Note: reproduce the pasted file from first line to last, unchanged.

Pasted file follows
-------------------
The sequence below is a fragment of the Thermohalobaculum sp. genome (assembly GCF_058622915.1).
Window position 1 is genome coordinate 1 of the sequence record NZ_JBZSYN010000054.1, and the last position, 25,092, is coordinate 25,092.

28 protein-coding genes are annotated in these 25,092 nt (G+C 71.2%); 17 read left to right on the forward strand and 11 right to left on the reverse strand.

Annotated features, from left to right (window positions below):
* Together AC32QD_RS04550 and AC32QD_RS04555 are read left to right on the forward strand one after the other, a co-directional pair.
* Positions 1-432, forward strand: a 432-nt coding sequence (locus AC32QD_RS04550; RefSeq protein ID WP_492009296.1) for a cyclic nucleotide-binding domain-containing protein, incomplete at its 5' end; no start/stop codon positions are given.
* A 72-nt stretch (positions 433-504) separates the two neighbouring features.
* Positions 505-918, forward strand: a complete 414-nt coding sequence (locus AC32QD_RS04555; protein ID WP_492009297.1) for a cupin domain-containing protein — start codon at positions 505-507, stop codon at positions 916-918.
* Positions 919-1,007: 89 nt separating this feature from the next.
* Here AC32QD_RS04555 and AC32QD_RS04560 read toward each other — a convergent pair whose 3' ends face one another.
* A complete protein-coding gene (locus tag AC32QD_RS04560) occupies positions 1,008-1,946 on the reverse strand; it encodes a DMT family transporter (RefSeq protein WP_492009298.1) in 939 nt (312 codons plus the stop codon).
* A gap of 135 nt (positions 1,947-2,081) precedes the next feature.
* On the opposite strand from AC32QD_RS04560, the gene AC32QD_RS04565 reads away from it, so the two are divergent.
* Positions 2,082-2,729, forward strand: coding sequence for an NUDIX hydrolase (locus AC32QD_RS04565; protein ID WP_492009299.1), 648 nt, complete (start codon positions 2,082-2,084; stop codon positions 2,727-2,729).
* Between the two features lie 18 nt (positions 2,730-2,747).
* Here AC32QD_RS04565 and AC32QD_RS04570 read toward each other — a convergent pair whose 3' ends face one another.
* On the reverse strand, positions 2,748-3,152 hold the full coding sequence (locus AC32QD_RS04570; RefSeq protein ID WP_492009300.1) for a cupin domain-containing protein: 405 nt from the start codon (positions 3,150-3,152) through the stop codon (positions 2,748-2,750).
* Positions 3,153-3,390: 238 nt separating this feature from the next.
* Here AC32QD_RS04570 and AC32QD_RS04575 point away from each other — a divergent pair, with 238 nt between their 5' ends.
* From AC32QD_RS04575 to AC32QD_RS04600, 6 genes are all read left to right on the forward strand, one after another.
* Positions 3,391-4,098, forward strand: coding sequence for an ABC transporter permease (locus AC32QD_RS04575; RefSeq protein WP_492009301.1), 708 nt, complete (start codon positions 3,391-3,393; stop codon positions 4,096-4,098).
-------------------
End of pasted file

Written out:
The sequence below is a fragment of the Thermohalobaculum sp. genome (assembly GCF_058622915.1).
Window position 1 is genome coordinate 1 of the sequence record NZ_JBZSYN010000054.1, and the last position, 25,092, is coordinate 25,092.

28 protein-coding genes are annotated in these 25,092 nt (G+C 71.2%); 17 read left to right on the forward strand and 11 right to left on the reverse strand.

Annotated features, from left to right (window positions below):
* Together AC32QD_RS04550 and AC32QD_RS04555 are read left to right on the forward strand one after the other, a co-directional pair.
* Positions 1-432, forward strand: a 432-nt coding sequence (locus AC32QD_RS04550; RefSeq protein ID WP_492009296.1) for a cyclic nucleotide-binding domain-containing protein, incomplete at its 5' end; no start/stop codon positions are given.
* A 72-nt stretch (positions 433-504) separates the two neighbouring features.
* Positions 505-918, forward strand: a complete 414-nt coding sequence (locus AC32QD_RS04555; protein ID WP_492009297.1) for a cupin domain-containing protein — start codon at positions 505-507, stop codon at positions 916-918.
* Positions 919-1,007: 89 nt separating this feature from the next.
* Here AC32QD_RS04555 and AC32QD_RS04560 read toward each other — a convergent pair whose 3' ends face one another.
* A complete protein-coding gene (locus tag AC32QD_RS04560) occupies positions 1,008-1,946 on the reverse strand; it encodes a DMT family transporter (RefSeq protein WP_492009298.1) in 939 nt (312 codons plus the stop codon).
* A gap of 135 nt (positions 1,947-2,081) precedes the next feature.
* On the opposite strand from AC32QD_RS04560, the gene AC32QD_RS04565 reads away from it, so the two are divergent.
* Positions 2,082-2,729, forward strand: coding sequence for an NUDIX hydrolase (locus AC32QD_RS04565; protein ID WP_492009299.1), 648 nt, complete (start codon positions 2,082-2,084; stop codon positions 2,727-2,729).
* Between the two features lie 18 nt (positions 2,730-2,747).
* Here AC32QD_RS04565 and AC32QD_RS04570 read toward each other — a convergent pair whose 3' ends face one another.
* On the reverse strand, positions 2,748-3,152 hold the full coding sequence (locus AC32QD_RS04570; RefSeq protein ID WP_492009300.1) for a cupin domain-containing protein: 405 nt from the start codon (positions 3,150-3,152) through the stop codon (positions 2,748-2,750).
* Positions 3,153-3,390: 238 nt separating this feature from the next.
* Here AC32QD_RS04570 and AC32QD_RS04575 point away from each other — a divergent pair, with 238 nt between their 5' ends.
* From AC32QD_RS04575 to AC32QD_RS04600, 6 genes are all read left to right on the forward strand, one after another.
* Positions 3,391-4,098, forward strand: coding sequence for an ABC transporter permease (locus AC32QD_RS04575; RefSeq protein WP_492009301.1), 708 nt, complete (start codon positions 3,391-3,393; stop codon positions 4,096-4,098).